considered as having had a major impact, namely the growing presence
of Muslim communities in Europe. This has particularly affected our
subject in the last decade or so. For it has been during this period that
the children of the Muslim immigrants from Turkey, North Africa and
South Asia have grown up, entered colleges and universities and are in
the process of working out how Islam can be a resource for them in
their lives in European cities and how Islamic principles need new forms
of expression to ensure their relevance to the new realities in which
these young people live. Many are choosing to study Arabic, Islamic
Studies and Middle Eastern Studies, not for career purposes but to give
them the resources to achieve this task. It is impossible for teachers,
however well qualified, to pursue a traditional orientalist line of
teaching when a significant proportion of the class consists of committed
Muslims - and I speak from experience.
I would suggest that in the Arab world something similar is taking
place. A new generation of young people is coming through the
universities in a variety of subjects, especially the humanities and social
sciences, and moving into the urban middle class professions. Many of
them are women, the mothers of the next generation. They are serious
about their Islam but they often find it difficult to identify the relevance
and usefulness to them of a narrowly traditional approach. So they look
to those who can help them, and if those with traditional expertise do
not take the risk involved in meeting them where they are, these young
people are in danger of being attracted by others with less strength in
the mainstream tradition. Those teachers who are having most success
in speaking to these young people, in helping them in their search, are
those who have roots in the tradition but have also made themselves
knowledgeable in the 'modern' sciences: sociology, history, economics,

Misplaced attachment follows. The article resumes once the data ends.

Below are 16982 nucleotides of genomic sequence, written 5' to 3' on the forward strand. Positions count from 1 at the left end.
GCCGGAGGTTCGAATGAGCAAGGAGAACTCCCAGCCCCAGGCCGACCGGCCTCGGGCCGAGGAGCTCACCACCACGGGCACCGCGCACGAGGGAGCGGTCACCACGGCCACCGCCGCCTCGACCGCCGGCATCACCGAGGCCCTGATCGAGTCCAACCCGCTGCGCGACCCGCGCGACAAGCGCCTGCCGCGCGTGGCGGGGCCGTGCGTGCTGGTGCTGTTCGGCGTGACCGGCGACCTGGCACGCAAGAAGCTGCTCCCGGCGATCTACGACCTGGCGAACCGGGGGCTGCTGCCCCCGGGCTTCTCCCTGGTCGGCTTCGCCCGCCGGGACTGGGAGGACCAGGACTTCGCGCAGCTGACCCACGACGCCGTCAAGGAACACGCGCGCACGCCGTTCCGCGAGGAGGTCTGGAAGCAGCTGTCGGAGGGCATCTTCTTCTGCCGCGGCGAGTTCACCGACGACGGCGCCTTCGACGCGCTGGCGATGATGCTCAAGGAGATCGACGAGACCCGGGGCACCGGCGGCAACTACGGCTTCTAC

law, etc.
It is in this convergence of interests that the opportunity exists for
developing cooperation between departments and scholars of Islamic
studies in Europe and the Arab and Muslim world, especially where this
involves cooperation with scholars and departments in Europe which
have a Christian foundation. It is ironic that until recently, whenever a
Muslim benefactor has made a major donation to a European university
it has been to a secular university. It was as if a secular university was
felt to be somehow safer than a Christian institution: understandable,
given the history of aggressive Christian missionary work in the Muslim
world during the last couple of centuries. But this ignored the growing
divisions within the Christian world - criss-crossing the denominations
between those who wanted to continue proselytizing and those who were
moving towards a dialogue, whether spiritual or socio-political.
This is changing. In recent years a number of collaborative
ventures have been established between Christian and Muslim
institutions of higher education in the field of Islamic studies and
sometimes more widely also to involve the study of Christianity. The
most notable is probably that between the Gregorian University in
Rome and the Hahiyet Fakultesi at Ankara University; a cooperation
which has already lasted about ten years. My own Centre has existed for
22 years on the founding principle of a partnership between Muslims
and Christians, and three years ago we signed a cooperation agreement
with Al-Azhar University with the support of the University of
Birmingham. The Al Nahayan Foundation of Abu Dhabi has broken the
mould of major financial support for European institutions by
endowing Islamic studies at Cambridge University, not in any of the
'secular' faculties but in the Faculty of Divinity, one of the oldest
faculties of Christian theology in Europe.
The political environment between Europe and the Arab world is
also changing. I mentioned earlier the Barcelona process. This is the
agreement signed in November 1995 between the countries of the
European Union with most of the other countries bordering the
Mediterranean. The third 'basket' of this process involves the dialogue
of culture and civilisation, explicitly including the dialogue of religion.
The process has absorbed some of the smaller programmes which
already existed before the agreement was signed, particularly Med
Campus which encourages cooperation among universities across the
region. After a period of reevaluation, the Med Campus programme has
recently been re-launched. When I attended a meeting a couple of years
ago in Brussels as part of the re-evaluation process, the survey of the
Med Campus projects hitherto carried out showed that not a single one
had involved issues related to religion. Now that the programme has
been re-launched, those of us who are interested and concerned with
this area should make special efforts to get together to ensure that
projects are put forward involving university cooperation in Islamic and
Christian studies across the Mediterranean. We also need to keep an eye
on future developments in the Barcelona third basket: there are likely to
be new initiatives.
You can also be certain that some parts of the churches, and their
university partners, in various parts of Europe want to explore such
cooperation with Islamic studies colleagues in the Arab and Muslim
world, involving also where possible Christian colleagues in the Muslim
world and Muslim colleagues in Europe.